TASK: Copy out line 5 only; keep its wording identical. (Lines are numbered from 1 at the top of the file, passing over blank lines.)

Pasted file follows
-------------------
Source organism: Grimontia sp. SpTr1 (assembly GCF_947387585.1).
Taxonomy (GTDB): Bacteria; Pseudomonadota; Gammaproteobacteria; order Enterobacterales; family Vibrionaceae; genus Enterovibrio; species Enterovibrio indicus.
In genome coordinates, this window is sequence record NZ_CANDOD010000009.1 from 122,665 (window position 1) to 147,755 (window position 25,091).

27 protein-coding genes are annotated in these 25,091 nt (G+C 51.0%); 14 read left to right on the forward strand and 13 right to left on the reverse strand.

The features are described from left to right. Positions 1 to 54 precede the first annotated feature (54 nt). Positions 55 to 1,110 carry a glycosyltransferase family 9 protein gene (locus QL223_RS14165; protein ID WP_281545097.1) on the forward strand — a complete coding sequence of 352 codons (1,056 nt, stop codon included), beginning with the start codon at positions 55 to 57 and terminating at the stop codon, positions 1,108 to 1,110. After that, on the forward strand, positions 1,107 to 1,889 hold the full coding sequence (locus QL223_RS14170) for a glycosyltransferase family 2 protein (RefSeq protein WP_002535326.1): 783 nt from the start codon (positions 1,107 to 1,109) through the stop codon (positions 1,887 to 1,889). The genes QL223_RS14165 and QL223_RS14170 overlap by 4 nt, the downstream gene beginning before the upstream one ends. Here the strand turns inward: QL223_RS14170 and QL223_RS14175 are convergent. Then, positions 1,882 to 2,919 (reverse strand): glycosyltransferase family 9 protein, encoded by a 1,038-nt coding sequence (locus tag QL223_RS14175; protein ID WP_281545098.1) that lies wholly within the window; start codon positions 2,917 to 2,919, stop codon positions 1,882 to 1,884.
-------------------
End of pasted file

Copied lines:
The features are described from left to right. Positions 1 to 54 precede the first annotated feature (54 nt). Positions 55 to 1,110 carry a glycosyltransferase family 9 protein gene (locus QL223_RS14165; protein ID WP_281545097.1) on the forward strand — a complete coding sequence of 352 codons (1,056 nt, stop codon included), beginning with the start codon at positions 55 to 57 and terminating at the stop codon, positions 1,108 to 1,110. After that, on the forward strand, positions 1,107 to 1,889 hold the full coding sequence (locus QL223_RS14170) for a glycosyltransferase family 2 protein (RefSeq protein WP_002535326.1): 783 nt from the start codon (positions 1,107 to 1,109) through the stop codon (positions 1,887 to 1,889). The genes QL223_RS14165 and QL223_RS14170 overlap by 4 nt, the downstream gene beginning before the upstream one ends. Here the strand turns inward: QL223_RS14170 and QL223_RS14175 are convergent. Then, positions 1,882 to 2,919 (reverse strand): glycosyltransferase family 9 protein, encoded by a 1,038-nt coding sequence (locus tag QL223_RS14175; protein ID WP_281545098.1) that lies wholly within the window; start codon positions 2,917 to 2,919, stop codon positions 1,882 to 1,884.